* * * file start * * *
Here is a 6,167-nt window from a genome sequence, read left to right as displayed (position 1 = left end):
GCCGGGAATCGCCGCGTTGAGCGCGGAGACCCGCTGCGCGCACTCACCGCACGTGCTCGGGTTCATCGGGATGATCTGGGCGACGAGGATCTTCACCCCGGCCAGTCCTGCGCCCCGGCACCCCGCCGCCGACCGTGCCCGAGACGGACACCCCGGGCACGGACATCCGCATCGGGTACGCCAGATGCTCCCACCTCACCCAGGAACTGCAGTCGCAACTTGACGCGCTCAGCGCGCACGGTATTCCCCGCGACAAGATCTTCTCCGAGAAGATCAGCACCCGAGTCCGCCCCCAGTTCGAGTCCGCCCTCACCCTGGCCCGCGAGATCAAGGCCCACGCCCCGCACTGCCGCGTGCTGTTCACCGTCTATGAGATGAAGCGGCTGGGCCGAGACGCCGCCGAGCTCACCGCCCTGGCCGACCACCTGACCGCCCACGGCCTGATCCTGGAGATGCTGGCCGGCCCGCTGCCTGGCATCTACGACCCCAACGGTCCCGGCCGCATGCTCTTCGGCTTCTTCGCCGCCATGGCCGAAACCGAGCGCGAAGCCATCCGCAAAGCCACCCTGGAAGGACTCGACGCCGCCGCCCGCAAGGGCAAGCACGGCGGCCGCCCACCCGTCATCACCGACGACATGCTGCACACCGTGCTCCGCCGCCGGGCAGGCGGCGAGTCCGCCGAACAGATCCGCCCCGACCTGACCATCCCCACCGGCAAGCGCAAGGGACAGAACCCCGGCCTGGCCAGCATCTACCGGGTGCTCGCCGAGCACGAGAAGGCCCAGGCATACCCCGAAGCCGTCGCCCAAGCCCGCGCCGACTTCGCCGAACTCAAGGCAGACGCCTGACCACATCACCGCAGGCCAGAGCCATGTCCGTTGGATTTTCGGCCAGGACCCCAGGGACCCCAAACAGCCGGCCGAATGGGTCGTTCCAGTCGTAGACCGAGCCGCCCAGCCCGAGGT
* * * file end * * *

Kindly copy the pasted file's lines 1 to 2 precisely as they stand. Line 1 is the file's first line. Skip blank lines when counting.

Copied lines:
Here is a 6,167-nt window from a genome sequence, read left to right as displayed (position 1 = left end):
GCCGGGAATCGCCGCGTTGAGCGCGGAGACCCGCTGCGCGCACTCACCGCACGTGCTCGGGTTCATCGGGATGATCTGGGCGACGAGGATCTTCACCCCGGCCAGTCCTGCGCCCCGGCACCCCGCCGCCGACCGTGCCCGAGACGGACACCCCGGGCACGGACATCCGCATCGGGTACGCCAGATGCTCCCACCTCACCCAGGAACTGCAGTCGCAACTTGACGCGCTCAGCGCGCACGGTATTCCCCGCGACAAGATCTTCTCCGAGAAGATCAGCACCCGAGTCCGCCCCCAGTTCGAGTCCGCCCTCACCCTGGCCCGCGAGATCAAGGCCCACGCCCCGCACTGCCGCGTGCTGTTCACCGTCTATGAGATGAAGCGGCTGGGCCGAGACGCCGCCGAGCTCACCGCCCTGGCCGACCACCTGACCGCCCACGGCCTGATCCTGGAGATGCTGGCCGGCCCGCTGCCTGGCATCTACGACCCCAACGGTCCCGGCCGCATGCTCTTCGGCTTCTTCGCCGCCATGGCCGAAACCGAGCGCGAAGCCATCCGCAAAGCCACCCTGGAAGGACTCGACGCCGCCGCCCGCAAGGGCAAGCACGGCGGCCGCCCACCCGTCATCACCGACGACATGCTGCACACCGTGCTCCGCCGCCGGGCAGGCGGCGAGTCCGCCGAACAGATCCGCCCCGACCTGACCATCCCCACCGGCAAGCGCAAGGGACAGAACCCCGGCCTGGCCAGCATCTACCGGGTGCTCGCCGAGCACGAGAAGGCCCAGGCATACCCCGAAGCCGTCGCCCAAGCCCGCGCCGACTTCGCCGAACTCAAGGCAGACGCCTGACCACATCACCGCAGGCCAGAGCCATGTCCGTTGGATTTTCGGCCAGGACCCCAGGGACCCCAAACAGCCGGCCGAATGGGTCGTTCCAGTCGTAGACCGAGCCGCCCAGCCCGAGGT